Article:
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Homeschool Unrefined

Nov 14, 2022

Join us as we talk all about outsourcing in our homeschools with Amir Nathoo, CEO of Outschool.

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Outschool and use code Unrefined for $20 off your first class 


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Complete Episode Transcript


[00:00:10] Angela: Hi, we're Maren and Angela of homeschool, Unrefined. Over the past 25 years, we've been friends, teachers, homeschool parents and podcasters, together with our master's degrees and 20 years combined homeschooling. We're here to rethink homeschooling, learning, and education with an inclusive and authentic lens.

[00:00:29] Maren: At Homeschool Unrefined, we prioritize things like giving yourself credit, building strong connections, respectful parenting, interest led playing and learning, learning differences, mental health, self care, and listening to and elevating LGBTQ plus and 

[00:00:44] Angela: bipo voices. We are here to encourage and support you.

[00:00:48] Whether you're a new homeschooler, a veteran, you love curriculum, you're an unschooler. Whether all your kids are at home or all your kids are in school, or somewhere in between. Wherever you are in your [00:01:00] journey, we're the voice in your head telling you, you're doing great, and so are your kids. Please excuse our voices 

[00:01:06] Maren: today as we, both Angela and I both have colds that we are recovering from.

[00:01:10] We're getting over it, but it's they're lingering . Yeah, for sure. We're gonna make it through. But this episode is bonus episode 200, Outsourcing with Amir Ou and we'll talk all about our favorite way to outsource and then we're gonna end like we always do with our lt. Ws loving this.

[00:01:29] We know 

[00:01:30] Angela: teaching reading and writing can be a challenge.

[00:01:32] That's why we are excited to introduce you to Night Zookeeper. Is your child a reluctant writer? Do they struggle with reading? If your answer to either of these questions is yes, the Night Zookeeper may just be what you've been looking for. Night Zookeeper is an online learning program for children, ages six to 12 years old that uses a gamified and creative approach to help keep kids engaged and focused on develop.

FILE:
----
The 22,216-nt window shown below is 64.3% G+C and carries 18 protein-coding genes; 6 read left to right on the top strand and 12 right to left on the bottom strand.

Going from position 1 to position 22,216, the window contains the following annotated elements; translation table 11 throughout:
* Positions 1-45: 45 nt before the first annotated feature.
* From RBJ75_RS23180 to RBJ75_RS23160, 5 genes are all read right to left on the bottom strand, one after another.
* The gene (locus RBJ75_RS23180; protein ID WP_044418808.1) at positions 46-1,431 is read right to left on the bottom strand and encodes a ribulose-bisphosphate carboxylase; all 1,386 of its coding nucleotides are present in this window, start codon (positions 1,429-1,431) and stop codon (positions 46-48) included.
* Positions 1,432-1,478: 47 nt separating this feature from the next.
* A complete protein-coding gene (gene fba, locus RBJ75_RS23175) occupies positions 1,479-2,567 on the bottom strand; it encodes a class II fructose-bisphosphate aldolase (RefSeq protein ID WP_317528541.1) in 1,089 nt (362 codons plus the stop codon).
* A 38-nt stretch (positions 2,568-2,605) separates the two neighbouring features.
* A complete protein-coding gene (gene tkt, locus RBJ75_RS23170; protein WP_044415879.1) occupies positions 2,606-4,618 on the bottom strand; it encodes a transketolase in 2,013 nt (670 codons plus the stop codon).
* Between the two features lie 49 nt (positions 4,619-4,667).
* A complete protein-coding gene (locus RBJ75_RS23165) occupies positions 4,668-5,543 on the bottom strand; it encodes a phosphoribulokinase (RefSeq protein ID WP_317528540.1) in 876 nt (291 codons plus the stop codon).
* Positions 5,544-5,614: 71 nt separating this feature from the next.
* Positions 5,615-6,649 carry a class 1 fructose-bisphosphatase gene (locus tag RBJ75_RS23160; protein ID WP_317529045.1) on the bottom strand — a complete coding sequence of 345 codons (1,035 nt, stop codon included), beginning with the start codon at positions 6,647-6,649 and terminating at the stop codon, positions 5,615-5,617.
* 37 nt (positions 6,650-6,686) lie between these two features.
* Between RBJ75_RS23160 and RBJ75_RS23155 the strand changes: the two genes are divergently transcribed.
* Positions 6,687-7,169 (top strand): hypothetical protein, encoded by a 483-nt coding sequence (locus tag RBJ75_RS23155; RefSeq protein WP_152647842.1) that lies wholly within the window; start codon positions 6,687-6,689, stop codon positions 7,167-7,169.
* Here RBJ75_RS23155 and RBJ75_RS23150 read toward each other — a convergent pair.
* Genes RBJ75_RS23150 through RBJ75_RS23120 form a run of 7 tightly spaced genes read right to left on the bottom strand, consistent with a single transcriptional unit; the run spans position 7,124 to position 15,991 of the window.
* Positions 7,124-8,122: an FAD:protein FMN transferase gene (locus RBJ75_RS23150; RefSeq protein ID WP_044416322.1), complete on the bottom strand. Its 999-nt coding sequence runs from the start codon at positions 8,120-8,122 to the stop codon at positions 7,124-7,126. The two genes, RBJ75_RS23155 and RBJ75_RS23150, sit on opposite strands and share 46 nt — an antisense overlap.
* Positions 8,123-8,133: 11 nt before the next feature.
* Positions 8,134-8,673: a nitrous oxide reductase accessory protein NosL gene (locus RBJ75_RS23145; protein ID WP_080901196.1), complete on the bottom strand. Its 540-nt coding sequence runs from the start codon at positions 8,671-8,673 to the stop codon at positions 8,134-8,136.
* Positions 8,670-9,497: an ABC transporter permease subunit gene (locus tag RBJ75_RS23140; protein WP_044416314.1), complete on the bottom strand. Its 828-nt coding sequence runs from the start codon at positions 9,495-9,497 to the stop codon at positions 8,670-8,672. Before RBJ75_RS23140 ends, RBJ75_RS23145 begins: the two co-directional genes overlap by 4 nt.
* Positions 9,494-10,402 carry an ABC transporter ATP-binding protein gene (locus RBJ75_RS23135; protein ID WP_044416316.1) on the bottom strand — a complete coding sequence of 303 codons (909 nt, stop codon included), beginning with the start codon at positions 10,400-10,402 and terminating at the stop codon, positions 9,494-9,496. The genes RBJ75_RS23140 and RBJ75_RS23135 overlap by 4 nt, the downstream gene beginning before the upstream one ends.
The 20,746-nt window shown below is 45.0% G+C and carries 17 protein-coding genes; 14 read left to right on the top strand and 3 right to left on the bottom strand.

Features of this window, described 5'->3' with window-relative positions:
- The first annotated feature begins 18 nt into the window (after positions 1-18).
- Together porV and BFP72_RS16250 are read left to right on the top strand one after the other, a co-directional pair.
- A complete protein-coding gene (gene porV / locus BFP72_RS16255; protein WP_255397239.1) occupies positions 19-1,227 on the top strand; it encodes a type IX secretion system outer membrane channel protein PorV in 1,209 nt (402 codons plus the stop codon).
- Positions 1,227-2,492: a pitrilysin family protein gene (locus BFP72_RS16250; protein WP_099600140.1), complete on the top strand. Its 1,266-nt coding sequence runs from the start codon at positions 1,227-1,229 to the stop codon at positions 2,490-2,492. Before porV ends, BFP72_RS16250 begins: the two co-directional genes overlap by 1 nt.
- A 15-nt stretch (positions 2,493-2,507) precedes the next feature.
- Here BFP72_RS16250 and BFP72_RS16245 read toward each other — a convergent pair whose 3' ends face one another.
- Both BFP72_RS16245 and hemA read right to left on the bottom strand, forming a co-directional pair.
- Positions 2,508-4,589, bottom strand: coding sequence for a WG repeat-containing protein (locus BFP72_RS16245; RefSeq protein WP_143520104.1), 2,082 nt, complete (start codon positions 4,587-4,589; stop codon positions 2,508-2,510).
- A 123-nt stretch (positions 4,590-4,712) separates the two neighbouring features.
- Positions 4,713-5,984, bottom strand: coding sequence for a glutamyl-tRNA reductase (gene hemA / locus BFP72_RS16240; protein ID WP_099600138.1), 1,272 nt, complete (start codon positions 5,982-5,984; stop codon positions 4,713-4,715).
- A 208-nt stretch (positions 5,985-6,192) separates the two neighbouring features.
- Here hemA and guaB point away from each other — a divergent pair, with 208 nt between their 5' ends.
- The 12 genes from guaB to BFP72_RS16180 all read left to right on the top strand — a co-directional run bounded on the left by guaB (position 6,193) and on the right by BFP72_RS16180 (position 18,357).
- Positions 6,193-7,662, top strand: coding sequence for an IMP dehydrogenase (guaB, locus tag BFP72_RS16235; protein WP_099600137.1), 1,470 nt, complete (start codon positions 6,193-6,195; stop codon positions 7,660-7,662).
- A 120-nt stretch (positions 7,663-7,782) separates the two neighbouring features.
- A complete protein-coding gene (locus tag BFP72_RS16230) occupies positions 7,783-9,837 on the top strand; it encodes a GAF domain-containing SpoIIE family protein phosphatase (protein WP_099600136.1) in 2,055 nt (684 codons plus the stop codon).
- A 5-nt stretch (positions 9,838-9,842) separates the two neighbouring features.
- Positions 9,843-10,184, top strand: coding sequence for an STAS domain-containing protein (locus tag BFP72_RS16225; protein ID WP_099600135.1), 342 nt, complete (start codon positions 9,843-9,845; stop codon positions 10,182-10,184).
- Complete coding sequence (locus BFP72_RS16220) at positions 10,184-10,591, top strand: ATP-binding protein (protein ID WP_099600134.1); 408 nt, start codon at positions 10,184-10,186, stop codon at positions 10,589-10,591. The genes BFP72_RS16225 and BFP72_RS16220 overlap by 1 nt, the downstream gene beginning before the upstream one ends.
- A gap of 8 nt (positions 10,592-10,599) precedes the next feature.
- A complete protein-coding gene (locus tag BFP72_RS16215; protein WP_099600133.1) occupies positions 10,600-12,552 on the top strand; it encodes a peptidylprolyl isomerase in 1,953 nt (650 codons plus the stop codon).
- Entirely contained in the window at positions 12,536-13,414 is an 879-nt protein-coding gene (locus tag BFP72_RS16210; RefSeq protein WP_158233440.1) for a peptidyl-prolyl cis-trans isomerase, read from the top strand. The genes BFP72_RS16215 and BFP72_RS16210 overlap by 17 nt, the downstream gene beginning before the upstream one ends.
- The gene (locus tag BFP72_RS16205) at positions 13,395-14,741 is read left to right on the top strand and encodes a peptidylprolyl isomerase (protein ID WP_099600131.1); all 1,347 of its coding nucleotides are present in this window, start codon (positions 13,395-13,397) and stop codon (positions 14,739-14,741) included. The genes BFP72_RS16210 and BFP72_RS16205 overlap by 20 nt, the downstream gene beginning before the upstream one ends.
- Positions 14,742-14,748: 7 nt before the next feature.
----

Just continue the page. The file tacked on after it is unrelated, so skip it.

[00:01:55] Awesome reading and writing skills all while having fun at the same [00:02:00] time. Some of the features we love include the educational games, the personalized feedback on writing from real tutors and the super safe community pages where children can work with each other and learn together. If Night Zookeeper sounds like the perfect learning program for your child, you can try it for free by clicking on the link in the show notes.

[00:02:18] When you register, you'll get a seven day risk free trial as well as a huge 50% off an annual subscription. That's a great deal 

[00:02:25] Maren: if you ask me. Did you know my family spent a year traveling around the United States? Yep. I, and I wish I would've known about Blossom and Root back then. Blossom and Root is a nature focused secular homeschool curriculum focusing on creativity, science, nature, literature, and the arts.

[00:02:46] Boston Root has been gently encouraging in supporting homeschool families around the globe since 2016. Blossom and Root currently offers curricula for pre-K through fifth grade with new levels being added [00:03:00] in the future. Additionally, a three volume inclusive history curriculum told from a variety of viewpoints is currently in development as of August, 2022.

[00:03:11] Volume one is available for purchase, and volume two is available on pre. All profits from this history curriculum. A river of voices will be used to support storytellers and artists from historically excluded communities. You can find samples, scope, and sequence. And information about each of their levels online at

[00:03:35] You can also find them on Instagram at Blossom and Root. Blossom and Root has created a special discount for our listeners. Use the code Hs. Unrefined 15 at checkout for 15%